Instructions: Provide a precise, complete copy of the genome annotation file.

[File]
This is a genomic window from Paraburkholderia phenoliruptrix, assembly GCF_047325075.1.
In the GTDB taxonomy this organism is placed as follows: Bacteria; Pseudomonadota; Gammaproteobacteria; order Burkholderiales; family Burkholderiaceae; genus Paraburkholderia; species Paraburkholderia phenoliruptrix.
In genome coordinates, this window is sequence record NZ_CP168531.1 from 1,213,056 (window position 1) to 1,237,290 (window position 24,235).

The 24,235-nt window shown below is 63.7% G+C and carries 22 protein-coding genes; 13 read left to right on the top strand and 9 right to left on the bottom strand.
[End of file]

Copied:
This is a genomic window from Paraburkholderia phenoliruptrix, assembly GCF_047325075.1.
In the GTDB taxonomy this organism is placed as follows: Bacteria; Pseudomonadota; Gammaproteobacteria; order Burkholderiales; family Burkholderiaceae; genus Paraburkholderia; species Paraburkholderia phenoliruptrix.
In genome coordinates, this window is sequence record NZ_CP168531.1 from 1,213,056 (window position 1) to 1,237,290 (window position 24,235).

The 24,235-nt window shown below is 63.7% G+C and carries 22 protein-coding genes; 13 read left to right on the top strand and 9 right to left on the bottom strand.